Massive green hydrogen plant headed to Netherlands via Shell and GasunieMarch 2, 2020
The companies announced their intentions to work together with the goal of reducing emissions.
A huge green hydrogen plant will be constructed in the northern Netherlands as a part of a Royal Dutch Shell partnership with Dutch gas company Gasunie.
The companies will construct the facility over the next ten years to focus on renewable energy.
The green hydrogen plant will be powered by a new offshore wind farm near Groningen province. By 2040, the facility will be able to produce an estimated 800,000 tonnes of hydrogen, said the companies. This will lead to a 7 megaton CO2 emissions reduction for the Netherlands by that same year.
Shell and Gasunie will launch a feasibility study before the end of 2020. At the same time, they will be pursuing other energy and industrial partners.
“In order to realize this project, we will need several new partners,” said Marjan van Loon, director of Shell Netherlands. “Together we will have to pioneer and innovate to bring together all the available knowledge and skills.”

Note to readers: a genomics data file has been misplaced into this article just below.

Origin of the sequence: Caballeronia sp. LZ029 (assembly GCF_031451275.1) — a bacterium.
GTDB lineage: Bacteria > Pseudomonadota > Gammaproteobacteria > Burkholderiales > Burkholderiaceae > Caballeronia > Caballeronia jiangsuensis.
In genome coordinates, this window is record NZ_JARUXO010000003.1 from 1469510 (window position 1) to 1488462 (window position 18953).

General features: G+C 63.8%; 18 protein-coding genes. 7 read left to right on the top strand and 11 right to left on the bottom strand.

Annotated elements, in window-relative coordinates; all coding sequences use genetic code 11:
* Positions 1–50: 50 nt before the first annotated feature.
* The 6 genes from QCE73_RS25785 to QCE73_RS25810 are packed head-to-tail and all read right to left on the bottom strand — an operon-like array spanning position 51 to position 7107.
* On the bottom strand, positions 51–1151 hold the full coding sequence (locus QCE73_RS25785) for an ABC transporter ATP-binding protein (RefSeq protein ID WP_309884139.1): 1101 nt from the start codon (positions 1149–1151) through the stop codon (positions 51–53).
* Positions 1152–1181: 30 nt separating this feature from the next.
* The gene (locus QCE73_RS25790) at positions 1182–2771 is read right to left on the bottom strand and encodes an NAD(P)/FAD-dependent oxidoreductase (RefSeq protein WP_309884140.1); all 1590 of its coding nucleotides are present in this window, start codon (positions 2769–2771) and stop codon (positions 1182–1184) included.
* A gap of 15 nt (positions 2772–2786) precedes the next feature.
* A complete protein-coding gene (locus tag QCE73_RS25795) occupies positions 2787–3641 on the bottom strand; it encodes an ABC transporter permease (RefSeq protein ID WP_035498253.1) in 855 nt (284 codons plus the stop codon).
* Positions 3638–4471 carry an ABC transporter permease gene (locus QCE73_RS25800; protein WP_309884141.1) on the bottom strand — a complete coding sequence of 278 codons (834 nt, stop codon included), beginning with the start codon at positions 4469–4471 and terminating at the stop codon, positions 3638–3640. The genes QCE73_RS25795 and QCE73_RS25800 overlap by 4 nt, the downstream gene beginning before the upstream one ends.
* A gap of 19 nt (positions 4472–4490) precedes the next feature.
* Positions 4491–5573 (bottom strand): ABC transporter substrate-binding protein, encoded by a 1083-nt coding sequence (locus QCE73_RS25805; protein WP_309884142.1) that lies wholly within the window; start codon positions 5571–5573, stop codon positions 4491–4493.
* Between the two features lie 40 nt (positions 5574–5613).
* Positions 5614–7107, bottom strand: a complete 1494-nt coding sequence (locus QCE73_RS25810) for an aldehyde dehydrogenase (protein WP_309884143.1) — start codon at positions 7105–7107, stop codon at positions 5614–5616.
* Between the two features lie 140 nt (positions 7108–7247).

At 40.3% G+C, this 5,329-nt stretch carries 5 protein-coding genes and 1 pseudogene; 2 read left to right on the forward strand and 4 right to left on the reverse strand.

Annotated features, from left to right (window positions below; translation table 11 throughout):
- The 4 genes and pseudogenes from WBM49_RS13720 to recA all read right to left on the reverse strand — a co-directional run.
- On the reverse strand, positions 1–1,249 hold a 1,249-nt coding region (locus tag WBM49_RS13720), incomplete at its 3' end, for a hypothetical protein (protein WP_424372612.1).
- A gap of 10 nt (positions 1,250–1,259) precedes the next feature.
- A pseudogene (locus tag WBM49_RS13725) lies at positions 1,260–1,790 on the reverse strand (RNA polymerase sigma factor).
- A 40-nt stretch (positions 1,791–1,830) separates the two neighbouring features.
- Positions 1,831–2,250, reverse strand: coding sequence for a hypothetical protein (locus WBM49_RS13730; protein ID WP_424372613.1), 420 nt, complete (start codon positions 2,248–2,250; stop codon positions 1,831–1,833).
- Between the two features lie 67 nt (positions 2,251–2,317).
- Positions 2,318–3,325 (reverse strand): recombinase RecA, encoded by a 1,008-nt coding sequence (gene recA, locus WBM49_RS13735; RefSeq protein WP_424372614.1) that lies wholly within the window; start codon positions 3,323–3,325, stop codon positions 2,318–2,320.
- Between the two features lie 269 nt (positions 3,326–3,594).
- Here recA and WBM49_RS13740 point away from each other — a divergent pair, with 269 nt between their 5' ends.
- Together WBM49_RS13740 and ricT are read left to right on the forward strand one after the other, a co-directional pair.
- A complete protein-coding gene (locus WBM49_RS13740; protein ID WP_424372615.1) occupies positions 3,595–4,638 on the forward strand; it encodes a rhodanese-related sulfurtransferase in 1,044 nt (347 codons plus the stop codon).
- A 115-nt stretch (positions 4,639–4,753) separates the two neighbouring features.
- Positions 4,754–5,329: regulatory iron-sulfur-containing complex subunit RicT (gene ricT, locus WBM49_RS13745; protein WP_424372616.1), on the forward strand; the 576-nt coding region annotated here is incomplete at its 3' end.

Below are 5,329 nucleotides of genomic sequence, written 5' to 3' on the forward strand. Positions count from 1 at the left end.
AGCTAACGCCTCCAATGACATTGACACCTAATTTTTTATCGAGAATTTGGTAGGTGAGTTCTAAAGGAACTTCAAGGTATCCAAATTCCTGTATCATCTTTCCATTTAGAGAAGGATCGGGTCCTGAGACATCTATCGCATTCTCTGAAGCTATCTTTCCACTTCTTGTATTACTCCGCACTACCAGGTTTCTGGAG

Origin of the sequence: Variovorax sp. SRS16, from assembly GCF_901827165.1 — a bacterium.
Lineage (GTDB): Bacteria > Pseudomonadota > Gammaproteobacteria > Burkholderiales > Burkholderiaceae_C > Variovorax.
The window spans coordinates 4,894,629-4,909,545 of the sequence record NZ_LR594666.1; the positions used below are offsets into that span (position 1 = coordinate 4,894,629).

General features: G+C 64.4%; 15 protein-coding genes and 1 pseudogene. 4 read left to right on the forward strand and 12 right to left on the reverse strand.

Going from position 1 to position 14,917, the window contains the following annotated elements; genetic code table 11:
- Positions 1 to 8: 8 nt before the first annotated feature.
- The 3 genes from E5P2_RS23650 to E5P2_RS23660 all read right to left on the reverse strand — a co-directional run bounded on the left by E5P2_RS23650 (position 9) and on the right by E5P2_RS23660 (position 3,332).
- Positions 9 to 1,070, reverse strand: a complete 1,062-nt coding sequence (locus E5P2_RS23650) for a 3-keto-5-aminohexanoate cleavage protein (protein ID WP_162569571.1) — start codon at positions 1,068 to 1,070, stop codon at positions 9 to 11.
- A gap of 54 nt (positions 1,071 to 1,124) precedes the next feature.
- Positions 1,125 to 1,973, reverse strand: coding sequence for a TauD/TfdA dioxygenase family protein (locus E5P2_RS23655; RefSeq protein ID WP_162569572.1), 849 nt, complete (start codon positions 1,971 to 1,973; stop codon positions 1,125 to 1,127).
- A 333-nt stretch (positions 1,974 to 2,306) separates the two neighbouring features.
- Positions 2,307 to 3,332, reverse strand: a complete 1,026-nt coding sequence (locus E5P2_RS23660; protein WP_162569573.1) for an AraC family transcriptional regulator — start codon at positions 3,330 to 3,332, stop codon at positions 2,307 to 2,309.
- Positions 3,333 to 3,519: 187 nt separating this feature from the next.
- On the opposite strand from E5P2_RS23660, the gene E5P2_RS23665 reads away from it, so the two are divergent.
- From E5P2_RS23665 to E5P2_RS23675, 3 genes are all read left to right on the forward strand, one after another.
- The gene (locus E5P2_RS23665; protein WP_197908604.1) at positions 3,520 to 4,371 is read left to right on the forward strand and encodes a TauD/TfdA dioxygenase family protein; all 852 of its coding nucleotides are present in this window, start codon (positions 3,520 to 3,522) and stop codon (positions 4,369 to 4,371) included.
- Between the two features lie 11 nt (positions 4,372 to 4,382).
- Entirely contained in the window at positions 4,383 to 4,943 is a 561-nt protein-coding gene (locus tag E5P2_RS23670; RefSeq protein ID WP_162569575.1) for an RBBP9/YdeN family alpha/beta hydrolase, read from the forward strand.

The new green hydrogen plant would use a water electrolysis unit for sustainable H2 production.
A water electrolysis would use sustainable electricity for conversion into hydrogen fuel. From there, the plant would store the H2 for later use. Applications would include the reconversion into power or to be used directly for industrial purposes.
The plant’s capacity would be approximately the same as the amount of hydrogen currently produced through natural gas use by the country’s industrial factories. A capacity of this size could, therefore, make a meaningful difference in moving the Netherlands toward their 49 percent CO2 emissions reduction goal (from the level measured in 1990) by 2030.
The Netherlands may be small, but it is densely populated. The latest emissions estimates show that it continues to have the fifth largest CO2 emissions per capita level in the European Union. Only 7 percent of the country’s energy is produced by renewable sources, said a recent Reuters report.
The new green hydrogen plant could completely change that situation. That said, Shell and Gasunie remain in the early planning stages. Its progress remains dependent on new wind farm location assignments in the North Sea, government permits, new energy partners and green energy subsidy availability from the Netherlands and the European Union.